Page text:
Haman Is Punished
1The king and Haman were dining with Esther 2and drinking wine during the second dinner, when the king again said, “Esther, what can I do for you? Just ask, and I will give you as much as half of my kingdom!”
3Esther answered, “Your Majesty, if you really care for me and are willing to help, you can save me and my people. That's what I really want, 4because a reward has been promised to anyone who kills my people. Your Majesty, if we were merely going to be sold as slaves, I would not have bothered you.”
5“Who would dare to do such a thing?” the king asked.
6Esther replied, “That evil Haman is the one out to get us!”
Haman was terrified, as he looked at the king and the queen.
7The king was so angry that he got up, left his wine, and went out into the palace garden.
Haman realized that the king had already decided what to do with him, and he stayed and begged Esther to save his life.
8Just as the king came back into the room, Haman got down on his knees beside Esther, who was lying on the couch. The king shouted, “Now you're even trying to rape my queen here in my own palace!”
As soon as the king said this, his servants covered Haman's head. 9Then Harbona, one of the king's personal servants, said, “Your Majesty, Haman built a gallows 22 meters high beside his house, so he could hang Mordecai on it. And Mordecai is the very one who spoke up and saved your life.”
“Hang Haman from his own gallows!” the king commanded. 10At once, Haman was hanged on the gallows he had built to hang Mordecai, and the king calmed down.
“Save me. Save my people.” Esther makes her request known to the king, trusting the King’s care for her and his declared willingness to help.
“This is what I really want,” Esther says to underscore her request. The king is completely unaware that the Queen’s life — and the lives of her people, is in danger. Who would dare to sentence the Queen and her people to death?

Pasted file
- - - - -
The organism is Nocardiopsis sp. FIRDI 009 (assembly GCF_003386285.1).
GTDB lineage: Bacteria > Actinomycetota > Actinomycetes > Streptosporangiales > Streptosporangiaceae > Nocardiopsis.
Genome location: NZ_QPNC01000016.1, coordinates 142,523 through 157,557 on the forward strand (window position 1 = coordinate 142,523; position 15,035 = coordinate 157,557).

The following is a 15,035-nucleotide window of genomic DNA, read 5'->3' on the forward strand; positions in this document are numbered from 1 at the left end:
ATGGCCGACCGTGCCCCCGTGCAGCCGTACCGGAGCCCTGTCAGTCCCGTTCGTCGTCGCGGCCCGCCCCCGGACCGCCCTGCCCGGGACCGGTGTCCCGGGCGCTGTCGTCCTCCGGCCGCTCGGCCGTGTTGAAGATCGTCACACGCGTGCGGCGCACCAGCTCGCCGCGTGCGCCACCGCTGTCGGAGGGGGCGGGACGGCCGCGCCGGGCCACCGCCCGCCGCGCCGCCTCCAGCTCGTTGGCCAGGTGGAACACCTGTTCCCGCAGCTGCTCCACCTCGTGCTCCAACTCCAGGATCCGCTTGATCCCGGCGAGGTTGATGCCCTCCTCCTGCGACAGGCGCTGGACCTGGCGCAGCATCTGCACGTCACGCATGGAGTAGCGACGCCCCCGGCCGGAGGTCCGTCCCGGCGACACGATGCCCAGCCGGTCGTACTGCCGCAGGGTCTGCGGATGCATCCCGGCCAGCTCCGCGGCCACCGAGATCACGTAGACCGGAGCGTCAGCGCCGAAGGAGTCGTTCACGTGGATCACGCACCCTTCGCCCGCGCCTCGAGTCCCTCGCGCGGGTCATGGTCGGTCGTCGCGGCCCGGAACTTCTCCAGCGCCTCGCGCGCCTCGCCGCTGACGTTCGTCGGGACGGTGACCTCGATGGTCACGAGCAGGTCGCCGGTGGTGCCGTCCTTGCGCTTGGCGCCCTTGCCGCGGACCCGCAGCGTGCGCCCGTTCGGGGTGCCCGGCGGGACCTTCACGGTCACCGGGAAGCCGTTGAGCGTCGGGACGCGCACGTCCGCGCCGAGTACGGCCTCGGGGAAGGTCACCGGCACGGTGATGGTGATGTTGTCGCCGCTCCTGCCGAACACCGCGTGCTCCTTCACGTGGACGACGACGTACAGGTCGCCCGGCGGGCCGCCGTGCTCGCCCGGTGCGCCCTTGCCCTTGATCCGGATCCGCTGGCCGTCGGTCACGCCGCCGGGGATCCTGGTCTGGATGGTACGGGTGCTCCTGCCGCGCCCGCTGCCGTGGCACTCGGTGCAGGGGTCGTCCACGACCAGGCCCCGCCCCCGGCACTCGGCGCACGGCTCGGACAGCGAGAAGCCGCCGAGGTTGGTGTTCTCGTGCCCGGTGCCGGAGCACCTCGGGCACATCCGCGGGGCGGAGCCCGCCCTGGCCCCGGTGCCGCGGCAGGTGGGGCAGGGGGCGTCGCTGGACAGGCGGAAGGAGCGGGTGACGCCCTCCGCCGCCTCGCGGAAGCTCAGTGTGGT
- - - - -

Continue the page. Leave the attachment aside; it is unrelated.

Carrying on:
Esther then presents the whole truth behind her case for justice and deliverance for her people. Life and death are the stakes. A reward has been promised to anyone participating in the legally-sanctioned genocide against the Jews in the last month of the year. It’s mandated in the King’s law, but the real villain is Haman. Esther declares, “That evil Haman is the one out to get us.”
Haman’s fortune is reversed. God’s providence is at work, dealing out justice and mercy. Ironically and shamefully for him, Haman must plead for his own life from the Queen that he sought to kill. Ironically, Haman breaches royal protocol, approaching the Queen too closely to beg for his life, and the King mistakenly thinks the Queen is in danger. He orders that Haman hang on the gallows he had erected for Mordecai.
The genocide plot against Jewish people in the Persian kingdom is finally out in the open. Mordecai and Esther, in the meantime, are safe. But the threat of genocide raises its terrible head over and over again, century after century. Genocide is still a reality in our world today. God calls on each of us, just as he called on Esther and Mordecai, to pursue justice and redemption over evil workings. He calls us to pray, to speak out, to risk our lives for the lives of others.
God our protector, we recall the Lord Jesus’ story of the widow who pestered an uncaring judge with her pleas to get justice, fair treatment in court (Luke 18:1-8). Even so, in the face of genocide and great suffering, we know you care and so pray for your justice. May we see deliverance in our day. In Jesus’ name, Amen.